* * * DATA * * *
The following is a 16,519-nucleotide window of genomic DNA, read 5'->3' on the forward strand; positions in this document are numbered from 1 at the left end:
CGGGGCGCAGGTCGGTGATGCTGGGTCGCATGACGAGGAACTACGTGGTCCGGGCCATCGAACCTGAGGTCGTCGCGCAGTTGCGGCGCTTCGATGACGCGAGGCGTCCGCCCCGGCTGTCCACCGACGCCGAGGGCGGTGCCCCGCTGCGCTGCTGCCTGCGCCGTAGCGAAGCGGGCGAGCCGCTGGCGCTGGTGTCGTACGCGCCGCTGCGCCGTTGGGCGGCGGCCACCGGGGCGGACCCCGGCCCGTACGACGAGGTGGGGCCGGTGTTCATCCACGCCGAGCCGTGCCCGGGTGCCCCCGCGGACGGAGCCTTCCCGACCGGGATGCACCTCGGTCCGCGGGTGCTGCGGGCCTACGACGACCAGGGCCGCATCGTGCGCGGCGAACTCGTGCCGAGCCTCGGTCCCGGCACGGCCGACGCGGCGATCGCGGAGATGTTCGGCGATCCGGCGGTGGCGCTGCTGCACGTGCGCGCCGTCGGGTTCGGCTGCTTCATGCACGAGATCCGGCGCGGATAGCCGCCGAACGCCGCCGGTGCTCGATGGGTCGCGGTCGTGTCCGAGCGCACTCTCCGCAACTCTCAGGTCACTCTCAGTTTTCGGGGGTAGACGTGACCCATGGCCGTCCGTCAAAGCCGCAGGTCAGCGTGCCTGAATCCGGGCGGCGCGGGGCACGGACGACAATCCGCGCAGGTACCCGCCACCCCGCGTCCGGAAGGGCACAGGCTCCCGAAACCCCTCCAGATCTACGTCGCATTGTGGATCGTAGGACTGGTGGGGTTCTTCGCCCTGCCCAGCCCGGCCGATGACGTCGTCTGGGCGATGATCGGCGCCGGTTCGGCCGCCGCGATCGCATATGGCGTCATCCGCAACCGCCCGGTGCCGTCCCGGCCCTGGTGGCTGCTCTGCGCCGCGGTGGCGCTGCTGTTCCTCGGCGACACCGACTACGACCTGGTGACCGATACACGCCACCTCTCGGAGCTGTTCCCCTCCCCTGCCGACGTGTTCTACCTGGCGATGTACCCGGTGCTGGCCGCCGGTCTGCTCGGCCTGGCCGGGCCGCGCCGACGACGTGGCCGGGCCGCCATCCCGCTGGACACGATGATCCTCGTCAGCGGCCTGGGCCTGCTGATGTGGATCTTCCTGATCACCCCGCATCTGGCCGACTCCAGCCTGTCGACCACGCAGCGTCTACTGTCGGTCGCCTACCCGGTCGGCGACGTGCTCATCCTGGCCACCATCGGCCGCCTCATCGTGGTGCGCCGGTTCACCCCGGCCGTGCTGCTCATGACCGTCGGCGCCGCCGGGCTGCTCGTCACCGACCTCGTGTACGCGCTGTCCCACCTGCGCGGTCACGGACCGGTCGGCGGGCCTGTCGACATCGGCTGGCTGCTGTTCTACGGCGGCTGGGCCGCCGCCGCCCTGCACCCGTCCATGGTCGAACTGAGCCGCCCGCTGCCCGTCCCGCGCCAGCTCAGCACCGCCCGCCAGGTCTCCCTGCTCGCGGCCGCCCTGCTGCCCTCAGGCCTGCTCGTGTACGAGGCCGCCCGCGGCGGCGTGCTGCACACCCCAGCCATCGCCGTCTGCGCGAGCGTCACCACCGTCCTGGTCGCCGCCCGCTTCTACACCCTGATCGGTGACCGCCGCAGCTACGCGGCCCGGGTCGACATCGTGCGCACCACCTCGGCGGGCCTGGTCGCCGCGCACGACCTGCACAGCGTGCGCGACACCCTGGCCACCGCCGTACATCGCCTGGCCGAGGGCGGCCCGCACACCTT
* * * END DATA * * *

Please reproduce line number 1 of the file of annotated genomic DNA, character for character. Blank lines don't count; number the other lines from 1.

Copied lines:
The following is a 16,519-nucleotide window of genomic DNA, read 5'->3' on the forward strand; positions in this document are numbered from 1 at the left end: